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I'm trying to change the image size (make it look smaller than the original).

I tried with the next code but the image still shows at its original size.

\begin{figure}[h!]
\centering
\includegraphics[width=50mm]{method.eps}
\caption{Overall process}
\label{fig:method}
\end{figure}

I am using TeXnic Center with profile latex>ps>pdf

Update:

It seems to work now but I do not why

I first built the project with the profile latex => ps and then I built it with latex=>ps=>pdf

6
  • 1
    Is it a tall image?
    – percusse
    Commented Jul 26, 2012 at 21:48
  • 1
    No, it is a horizontal image.
    – Enrique
    Commented Jul 26, 2012 at 21:53
  • 2
    Can you remove the extension .eps and try again and complete your code into a full one (making a minimal working example)?
    – percusse
    Commented Jul 26, 2012 at 21:58
  • 1
    I think its because the file does not include meta-data information. similar question
    – Enrique
    Commented Jul 26, 2012 at 22:02
  • 2
    @Enrique If the problem is in missing bounding box information, you should be able to see it in the log file.
    – egreg
    Commented Jul 27, 2012 at 7:34

4 Answers 4

117

Use the scale=0.5 option in the \includegraphics command to shrink the image to 50% of its original size. That is, \includegraphics[width=50mm,scale=0.5]{method.eps}. You can use a different percentage if needed.

7
  • 7
    It did not work
    – Enrique
    Commented Jul 26, 2012 at 22:40
  • 4
    @Enrique - please be a bit more specific as to what doesn't work. Do you get an error message? Is there no error message but the image is still too large? If so, what's the original image size?
    – Mico
    Commented Jul 26, 2012 at 23:28
  • 1
    It did not change the image size. I have fixed the problem. See updated question.
    – Enrique
    Commented Jul 27, 2012 at 0:36
  • 1
    What is the use of {method.eps}? Commented Sep 8, 2016 at 1:03
  • 7
    @Enrique Sems like you can't combine scale and width. But if you only use scale it works for me. Commented Oct 20, 2020 at 15:27
51

I usually just do \includegraphics[width=0.7\columnwidth]{figure}, where 0.7 is the fraction of the column width.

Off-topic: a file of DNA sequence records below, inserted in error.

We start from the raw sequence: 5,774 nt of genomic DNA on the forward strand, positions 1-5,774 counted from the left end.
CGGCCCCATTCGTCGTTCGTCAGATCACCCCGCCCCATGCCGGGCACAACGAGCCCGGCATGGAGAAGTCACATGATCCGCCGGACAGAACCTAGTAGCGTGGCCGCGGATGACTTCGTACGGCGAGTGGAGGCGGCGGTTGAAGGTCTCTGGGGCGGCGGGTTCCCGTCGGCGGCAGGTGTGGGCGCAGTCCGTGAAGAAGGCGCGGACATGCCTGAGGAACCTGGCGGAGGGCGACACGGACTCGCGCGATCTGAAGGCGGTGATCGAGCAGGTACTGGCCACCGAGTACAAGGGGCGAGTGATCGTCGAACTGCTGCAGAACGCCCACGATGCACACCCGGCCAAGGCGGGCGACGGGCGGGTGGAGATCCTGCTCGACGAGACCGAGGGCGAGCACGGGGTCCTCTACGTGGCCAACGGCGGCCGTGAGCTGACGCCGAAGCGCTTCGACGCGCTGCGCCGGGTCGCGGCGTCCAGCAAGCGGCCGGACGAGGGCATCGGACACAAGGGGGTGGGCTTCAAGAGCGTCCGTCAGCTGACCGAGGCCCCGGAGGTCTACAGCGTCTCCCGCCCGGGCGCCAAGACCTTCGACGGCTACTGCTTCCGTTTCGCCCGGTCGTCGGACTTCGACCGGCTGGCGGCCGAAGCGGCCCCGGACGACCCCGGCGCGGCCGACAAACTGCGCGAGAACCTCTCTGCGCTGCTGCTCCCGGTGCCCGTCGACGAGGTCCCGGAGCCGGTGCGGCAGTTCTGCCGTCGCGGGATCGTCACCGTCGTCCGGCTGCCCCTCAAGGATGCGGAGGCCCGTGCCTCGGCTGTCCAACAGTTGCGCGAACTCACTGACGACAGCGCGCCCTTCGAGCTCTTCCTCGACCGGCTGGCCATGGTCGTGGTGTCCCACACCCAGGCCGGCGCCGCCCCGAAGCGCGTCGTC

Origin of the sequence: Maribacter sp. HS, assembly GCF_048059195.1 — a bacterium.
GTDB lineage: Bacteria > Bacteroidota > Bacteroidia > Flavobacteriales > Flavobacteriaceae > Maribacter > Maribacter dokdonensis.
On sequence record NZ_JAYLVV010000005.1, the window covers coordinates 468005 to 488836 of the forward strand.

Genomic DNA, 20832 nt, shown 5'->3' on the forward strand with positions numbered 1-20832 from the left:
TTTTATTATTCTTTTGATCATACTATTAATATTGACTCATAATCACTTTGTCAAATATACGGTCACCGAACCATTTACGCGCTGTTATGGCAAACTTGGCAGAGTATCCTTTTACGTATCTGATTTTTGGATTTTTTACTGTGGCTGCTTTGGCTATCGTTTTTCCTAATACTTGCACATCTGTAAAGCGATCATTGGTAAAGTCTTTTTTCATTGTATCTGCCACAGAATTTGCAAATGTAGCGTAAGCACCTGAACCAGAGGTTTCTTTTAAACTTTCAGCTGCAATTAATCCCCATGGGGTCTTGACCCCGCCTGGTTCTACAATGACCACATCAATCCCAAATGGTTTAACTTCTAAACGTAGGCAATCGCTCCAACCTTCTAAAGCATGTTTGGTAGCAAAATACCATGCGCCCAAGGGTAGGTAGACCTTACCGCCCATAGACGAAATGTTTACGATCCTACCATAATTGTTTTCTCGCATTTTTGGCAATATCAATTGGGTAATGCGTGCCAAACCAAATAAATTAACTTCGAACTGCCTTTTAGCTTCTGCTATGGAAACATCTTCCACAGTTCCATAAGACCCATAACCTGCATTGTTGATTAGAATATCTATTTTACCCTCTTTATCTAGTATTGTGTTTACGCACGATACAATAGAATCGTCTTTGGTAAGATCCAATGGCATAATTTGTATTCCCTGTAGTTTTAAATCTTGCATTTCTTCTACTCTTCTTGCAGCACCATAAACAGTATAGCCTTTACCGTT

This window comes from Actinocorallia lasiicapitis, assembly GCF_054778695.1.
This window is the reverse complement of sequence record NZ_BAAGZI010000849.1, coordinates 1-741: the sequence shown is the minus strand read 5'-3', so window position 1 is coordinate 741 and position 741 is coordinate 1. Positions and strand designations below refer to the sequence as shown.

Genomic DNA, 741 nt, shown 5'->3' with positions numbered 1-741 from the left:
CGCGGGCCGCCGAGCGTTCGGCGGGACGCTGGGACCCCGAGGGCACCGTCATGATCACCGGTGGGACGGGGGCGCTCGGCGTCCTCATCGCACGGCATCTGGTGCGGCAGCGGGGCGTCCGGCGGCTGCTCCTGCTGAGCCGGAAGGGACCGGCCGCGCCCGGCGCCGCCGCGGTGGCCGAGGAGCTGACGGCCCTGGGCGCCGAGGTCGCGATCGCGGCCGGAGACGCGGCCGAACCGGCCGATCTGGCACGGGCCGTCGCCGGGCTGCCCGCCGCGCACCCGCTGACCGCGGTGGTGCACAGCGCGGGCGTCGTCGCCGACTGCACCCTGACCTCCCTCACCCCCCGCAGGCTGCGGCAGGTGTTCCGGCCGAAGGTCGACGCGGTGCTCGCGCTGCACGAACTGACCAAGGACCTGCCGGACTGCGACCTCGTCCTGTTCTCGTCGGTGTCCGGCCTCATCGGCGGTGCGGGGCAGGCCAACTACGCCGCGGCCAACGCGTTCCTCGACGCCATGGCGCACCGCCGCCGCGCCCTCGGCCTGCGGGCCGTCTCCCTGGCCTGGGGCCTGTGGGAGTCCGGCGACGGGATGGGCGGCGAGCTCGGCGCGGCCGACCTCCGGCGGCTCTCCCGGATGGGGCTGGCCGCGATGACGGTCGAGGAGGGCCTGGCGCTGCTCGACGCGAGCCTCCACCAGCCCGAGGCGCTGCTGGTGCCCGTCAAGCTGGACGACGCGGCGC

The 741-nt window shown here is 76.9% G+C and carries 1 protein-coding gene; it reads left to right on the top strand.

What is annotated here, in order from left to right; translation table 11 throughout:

This is useful for IEEE double column papers.

3
  • 8
    \linewidth might be a wee bit safer, as it usually works well also inside \parboxes and minipages.
    – campa
    Commented Apr 11, 2018 at 15:53
  • This is more copy-paste friendly than the accepted answer, which requires a different number for each image. Commented Jan 31, 2022 at 4:40
  • What if I have two images side by side, would it be okay to use 0.7?
    – hana
    Commented Jun 8, 2022 at 18:03
21

\includegraphics[scale=0.25] {name.jpg}

This works well. scale=0.25 is to shrink the image to 0.25 but can use any ratio.

2
  • 4
    Welcome, what information does your answer add compared to the accepted answer?
    – Johannes_B
    Commented Jul 16, 2018 at 4:52
  • 7
    @Johannes_B the original answer uses both width= and scale=, which is not a good idea. Use either but not both.
    – A.G.
    Commented Jun 19, 2020 at 11:50
-2

Based on my experience, I added [scale=0.25] after \includegraphics [scale=0.25] is used to reduce the image to a Scale of 0.25. However there could use other ratios.

Previously I added [scale=0.25] :

\includegraphics{Research methodology.png}}

After I add [scale=0.25] the result is as follows:

\includegraphics[scale=0.25]{Research methodology.png}}

And examples of other formats like this :

\includegraphics[width=4cm]{Research methodology.png}}
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